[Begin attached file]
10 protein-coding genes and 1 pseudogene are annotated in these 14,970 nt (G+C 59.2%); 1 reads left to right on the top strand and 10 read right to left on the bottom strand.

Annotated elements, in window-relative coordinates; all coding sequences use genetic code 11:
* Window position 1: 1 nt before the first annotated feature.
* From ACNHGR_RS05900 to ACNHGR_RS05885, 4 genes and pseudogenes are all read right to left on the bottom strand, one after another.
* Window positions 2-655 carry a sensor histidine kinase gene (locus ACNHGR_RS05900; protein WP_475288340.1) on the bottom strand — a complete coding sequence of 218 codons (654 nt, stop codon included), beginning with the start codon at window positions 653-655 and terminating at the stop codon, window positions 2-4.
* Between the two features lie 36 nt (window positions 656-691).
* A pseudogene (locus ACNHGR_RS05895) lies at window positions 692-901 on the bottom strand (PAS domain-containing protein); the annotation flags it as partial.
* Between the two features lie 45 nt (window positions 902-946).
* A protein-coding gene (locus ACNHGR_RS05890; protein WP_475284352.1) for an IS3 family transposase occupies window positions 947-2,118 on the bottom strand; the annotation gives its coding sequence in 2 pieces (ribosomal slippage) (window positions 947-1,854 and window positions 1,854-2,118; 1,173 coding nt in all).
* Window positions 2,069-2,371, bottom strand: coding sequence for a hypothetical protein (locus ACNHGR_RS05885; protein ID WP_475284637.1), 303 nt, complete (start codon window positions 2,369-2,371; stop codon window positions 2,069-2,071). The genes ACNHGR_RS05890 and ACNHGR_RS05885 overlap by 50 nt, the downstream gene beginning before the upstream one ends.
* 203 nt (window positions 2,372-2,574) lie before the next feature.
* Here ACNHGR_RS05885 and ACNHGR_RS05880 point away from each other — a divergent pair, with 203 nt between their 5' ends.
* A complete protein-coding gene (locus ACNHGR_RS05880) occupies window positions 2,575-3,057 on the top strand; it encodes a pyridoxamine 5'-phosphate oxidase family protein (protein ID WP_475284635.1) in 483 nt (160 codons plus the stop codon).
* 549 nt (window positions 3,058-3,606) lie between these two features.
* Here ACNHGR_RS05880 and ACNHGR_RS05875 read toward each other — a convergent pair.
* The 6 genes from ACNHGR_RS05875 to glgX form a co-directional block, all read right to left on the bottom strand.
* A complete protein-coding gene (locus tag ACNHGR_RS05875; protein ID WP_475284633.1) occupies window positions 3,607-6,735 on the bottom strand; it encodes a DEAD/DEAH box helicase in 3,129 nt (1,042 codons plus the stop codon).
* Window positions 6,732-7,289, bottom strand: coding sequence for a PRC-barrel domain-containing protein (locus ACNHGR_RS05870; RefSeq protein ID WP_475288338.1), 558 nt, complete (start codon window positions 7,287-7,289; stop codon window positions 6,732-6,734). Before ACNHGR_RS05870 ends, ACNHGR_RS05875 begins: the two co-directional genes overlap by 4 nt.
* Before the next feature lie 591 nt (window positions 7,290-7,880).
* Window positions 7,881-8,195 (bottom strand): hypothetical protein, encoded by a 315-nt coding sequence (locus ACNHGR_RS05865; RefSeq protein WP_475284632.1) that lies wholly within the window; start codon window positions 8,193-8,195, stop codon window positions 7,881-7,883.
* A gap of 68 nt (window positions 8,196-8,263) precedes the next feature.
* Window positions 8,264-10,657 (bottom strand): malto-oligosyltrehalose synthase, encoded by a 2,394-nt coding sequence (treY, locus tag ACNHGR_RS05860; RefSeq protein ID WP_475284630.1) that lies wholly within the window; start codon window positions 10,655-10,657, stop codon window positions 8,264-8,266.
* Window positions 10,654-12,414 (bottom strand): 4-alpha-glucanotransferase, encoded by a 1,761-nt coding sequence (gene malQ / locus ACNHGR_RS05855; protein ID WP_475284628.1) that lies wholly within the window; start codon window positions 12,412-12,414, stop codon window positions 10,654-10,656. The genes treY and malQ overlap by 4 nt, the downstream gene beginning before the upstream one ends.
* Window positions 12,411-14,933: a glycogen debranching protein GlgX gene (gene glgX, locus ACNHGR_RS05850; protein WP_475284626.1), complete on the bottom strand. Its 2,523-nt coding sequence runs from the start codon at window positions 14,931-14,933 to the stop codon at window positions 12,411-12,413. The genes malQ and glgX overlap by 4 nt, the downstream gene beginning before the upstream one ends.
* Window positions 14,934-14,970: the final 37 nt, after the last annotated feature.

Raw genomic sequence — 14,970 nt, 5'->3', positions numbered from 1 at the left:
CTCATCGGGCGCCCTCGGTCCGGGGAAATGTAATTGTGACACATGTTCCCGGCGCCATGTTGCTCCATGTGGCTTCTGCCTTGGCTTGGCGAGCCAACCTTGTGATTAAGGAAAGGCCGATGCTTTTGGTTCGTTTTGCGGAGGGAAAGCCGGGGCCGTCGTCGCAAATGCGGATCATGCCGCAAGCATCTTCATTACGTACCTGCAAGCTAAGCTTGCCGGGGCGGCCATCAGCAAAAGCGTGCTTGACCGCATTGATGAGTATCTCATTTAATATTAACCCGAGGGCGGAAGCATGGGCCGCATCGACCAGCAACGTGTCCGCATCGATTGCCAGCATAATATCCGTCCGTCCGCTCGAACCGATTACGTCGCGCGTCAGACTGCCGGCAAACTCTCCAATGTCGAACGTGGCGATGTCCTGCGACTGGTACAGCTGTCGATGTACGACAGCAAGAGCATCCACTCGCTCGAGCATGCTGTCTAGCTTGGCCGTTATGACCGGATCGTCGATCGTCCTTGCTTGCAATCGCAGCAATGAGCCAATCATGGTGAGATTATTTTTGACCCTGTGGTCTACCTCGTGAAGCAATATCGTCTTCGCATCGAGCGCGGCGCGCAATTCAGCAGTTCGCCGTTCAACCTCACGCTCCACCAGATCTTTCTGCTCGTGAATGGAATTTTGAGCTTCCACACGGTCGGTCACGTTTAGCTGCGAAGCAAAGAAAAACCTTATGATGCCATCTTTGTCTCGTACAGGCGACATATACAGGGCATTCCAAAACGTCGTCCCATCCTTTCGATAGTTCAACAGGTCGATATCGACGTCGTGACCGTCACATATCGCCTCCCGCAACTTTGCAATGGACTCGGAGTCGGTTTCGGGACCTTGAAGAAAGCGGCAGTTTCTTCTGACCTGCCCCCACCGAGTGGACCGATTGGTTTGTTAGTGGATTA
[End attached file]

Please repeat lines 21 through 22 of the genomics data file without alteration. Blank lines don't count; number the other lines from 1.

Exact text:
* A gap of 68 nt (window positions 8,196-8,263) precedes the next feature.
* Window positions 8,264-10,657 (bottom strand): malto-oligosyltrehalose synthase, encoded by a 2,394-nt coding sequence (treY, locus tag ACNHGR_RS05860; RefSeq protein ID WP_475284630.1) that lies wholly within the window; start codon window positions 10,655-10,657, stop codon window positions 8,264-8,266.